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Anderson co-authors paper at conference in England

Dr. Steve Anderson, associate professor of geology at Black Hills State University, co-authored a paper that was recently presented at a conference in England.

The paper "Development of tumuli in the medial portion of the 1983 flow-field, Mount Etna, Sicily" was presented at the Volcanic and Magmatic Studies Annual Meeting at the University of Lancaster, U.K. Colleagues Anderson collaborated with on this work are Dr. Angus Duncan, University of Luton, U.K.; Dr. John Guest, University College London, U.K.; Dr. Ellen Stofan, Jet Propulsion Laboratory; Dr. Harry Pinkerton, University of Lancaster, U.K.; and Dr. Sonia Calvari, Instituto Internazionale di Vulcanologia, Italy.

The scientists' research is a result of an ongoing project to determine how changes in volcanic behavior affect the formation of lava-flow surface structures.

Anderson explained, “The surface of an active lava flow responds to changes in the rate at which a volcano erupts. The surface features that we are studying are called "tumuli", which are a characteristic bumpy, fractured surface that forms as lava erupts from the volcano at low rates. Therefore, by looking at what kind of features form on a lava flow surface, we can figure out eruption rates.”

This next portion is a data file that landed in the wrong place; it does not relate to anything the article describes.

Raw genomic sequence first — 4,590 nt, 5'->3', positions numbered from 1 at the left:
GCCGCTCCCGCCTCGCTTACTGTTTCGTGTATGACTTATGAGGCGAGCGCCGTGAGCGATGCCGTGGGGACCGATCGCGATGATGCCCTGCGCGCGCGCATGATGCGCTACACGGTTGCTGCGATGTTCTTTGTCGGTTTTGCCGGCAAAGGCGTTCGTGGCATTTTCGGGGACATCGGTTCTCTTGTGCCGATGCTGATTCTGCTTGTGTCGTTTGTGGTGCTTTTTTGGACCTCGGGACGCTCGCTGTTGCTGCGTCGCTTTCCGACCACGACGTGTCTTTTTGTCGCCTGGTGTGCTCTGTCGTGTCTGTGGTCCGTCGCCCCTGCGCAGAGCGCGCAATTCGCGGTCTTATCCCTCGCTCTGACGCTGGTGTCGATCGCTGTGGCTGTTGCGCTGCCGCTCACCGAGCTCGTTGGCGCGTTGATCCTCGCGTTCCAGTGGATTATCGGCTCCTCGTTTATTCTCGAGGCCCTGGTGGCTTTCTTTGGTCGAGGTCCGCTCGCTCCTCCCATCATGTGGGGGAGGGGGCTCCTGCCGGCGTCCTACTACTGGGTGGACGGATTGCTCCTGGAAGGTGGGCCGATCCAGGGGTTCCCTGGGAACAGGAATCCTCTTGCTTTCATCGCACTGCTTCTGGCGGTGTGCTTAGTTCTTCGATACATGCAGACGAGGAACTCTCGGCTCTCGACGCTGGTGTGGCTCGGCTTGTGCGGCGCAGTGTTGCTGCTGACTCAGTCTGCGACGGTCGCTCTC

The BH geologist says this is useful research data for trying to figure out eruption rates for prehistoric volcanoes or volcanoes on other planets such as Mars.

Anderson returned this fall from a one-year teaching sabbatical at the University of Arizona and is currently teaching and serving as chairman of the university's science department. He has been a member of the BHSU faculty since 1991. He completed his doctorate in geology from Arizona State University in 1990.

Anderson's participation in this project was funded in part by the BHSU Faculty Research Committee.

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